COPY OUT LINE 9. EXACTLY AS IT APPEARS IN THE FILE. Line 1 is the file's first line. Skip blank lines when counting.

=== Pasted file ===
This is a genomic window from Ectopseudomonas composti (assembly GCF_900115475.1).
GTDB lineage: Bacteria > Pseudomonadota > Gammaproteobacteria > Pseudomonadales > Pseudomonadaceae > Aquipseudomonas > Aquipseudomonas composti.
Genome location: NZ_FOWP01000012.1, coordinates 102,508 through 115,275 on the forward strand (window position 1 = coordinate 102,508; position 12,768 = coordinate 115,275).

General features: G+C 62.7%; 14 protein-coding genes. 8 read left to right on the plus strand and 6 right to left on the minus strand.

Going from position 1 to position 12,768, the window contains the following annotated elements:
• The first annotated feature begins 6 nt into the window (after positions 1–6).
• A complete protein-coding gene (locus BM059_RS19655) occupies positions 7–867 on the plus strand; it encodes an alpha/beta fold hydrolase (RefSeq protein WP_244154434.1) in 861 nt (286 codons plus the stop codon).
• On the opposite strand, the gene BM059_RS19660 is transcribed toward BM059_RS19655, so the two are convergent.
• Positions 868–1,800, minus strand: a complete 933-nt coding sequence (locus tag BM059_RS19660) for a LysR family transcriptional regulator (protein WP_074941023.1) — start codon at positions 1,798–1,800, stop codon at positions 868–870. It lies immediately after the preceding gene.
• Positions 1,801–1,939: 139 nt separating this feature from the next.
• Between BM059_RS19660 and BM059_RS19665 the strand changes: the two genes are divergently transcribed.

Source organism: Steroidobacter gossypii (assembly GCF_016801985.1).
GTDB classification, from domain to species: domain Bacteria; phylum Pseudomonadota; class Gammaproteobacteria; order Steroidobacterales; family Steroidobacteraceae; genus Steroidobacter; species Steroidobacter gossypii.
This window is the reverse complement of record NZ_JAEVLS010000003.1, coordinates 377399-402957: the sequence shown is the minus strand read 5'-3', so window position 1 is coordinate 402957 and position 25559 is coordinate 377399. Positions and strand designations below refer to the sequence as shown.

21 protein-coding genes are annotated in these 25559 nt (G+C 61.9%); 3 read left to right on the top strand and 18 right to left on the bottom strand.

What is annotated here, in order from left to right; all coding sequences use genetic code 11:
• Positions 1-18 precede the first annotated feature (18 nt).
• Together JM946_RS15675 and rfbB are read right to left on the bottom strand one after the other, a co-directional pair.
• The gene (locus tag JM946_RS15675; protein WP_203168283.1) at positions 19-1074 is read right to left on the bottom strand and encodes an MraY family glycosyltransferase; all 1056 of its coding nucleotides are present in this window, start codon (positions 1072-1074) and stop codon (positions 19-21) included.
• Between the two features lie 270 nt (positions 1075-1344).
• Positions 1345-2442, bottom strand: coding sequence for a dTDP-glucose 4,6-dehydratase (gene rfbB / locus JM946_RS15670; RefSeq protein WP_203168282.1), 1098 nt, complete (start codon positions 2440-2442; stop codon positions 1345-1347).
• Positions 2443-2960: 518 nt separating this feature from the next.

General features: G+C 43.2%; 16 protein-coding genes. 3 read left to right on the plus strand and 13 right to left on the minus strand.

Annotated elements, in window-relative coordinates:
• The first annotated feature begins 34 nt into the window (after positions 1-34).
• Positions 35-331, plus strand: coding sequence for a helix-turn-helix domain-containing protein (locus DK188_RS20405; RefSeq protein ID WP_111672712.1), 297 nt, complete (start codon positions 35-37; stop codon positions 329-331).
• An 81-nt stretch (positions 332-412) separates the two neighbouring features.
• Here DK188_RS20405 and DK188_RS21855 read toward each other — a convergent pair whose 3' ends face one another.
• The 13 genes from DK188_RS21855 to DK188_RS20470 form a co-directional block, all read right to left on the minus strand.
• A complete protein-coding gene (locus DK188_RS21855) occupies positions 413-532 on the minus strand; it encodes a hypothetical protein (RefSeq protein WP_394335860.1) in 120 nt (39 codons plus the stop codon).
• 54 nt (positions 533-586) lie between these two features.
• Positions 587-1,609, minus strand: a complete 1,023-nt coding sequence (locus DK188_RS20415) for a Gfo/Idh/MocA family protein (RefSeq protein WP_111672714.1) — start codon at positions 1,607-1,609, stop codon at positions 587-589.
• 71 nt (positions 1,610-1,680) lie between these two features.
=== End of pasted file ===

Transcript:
• Positions 868–1,800, minus strand: a complete 933-nt coding sequence (locus tag BM059_RS19660) for a LysR family transcriptional regulator (protein WP_074941023.1) — start codon at positions 1,798–1,800, stop codon at positions 868–870. It lies immediately after the preceding gene.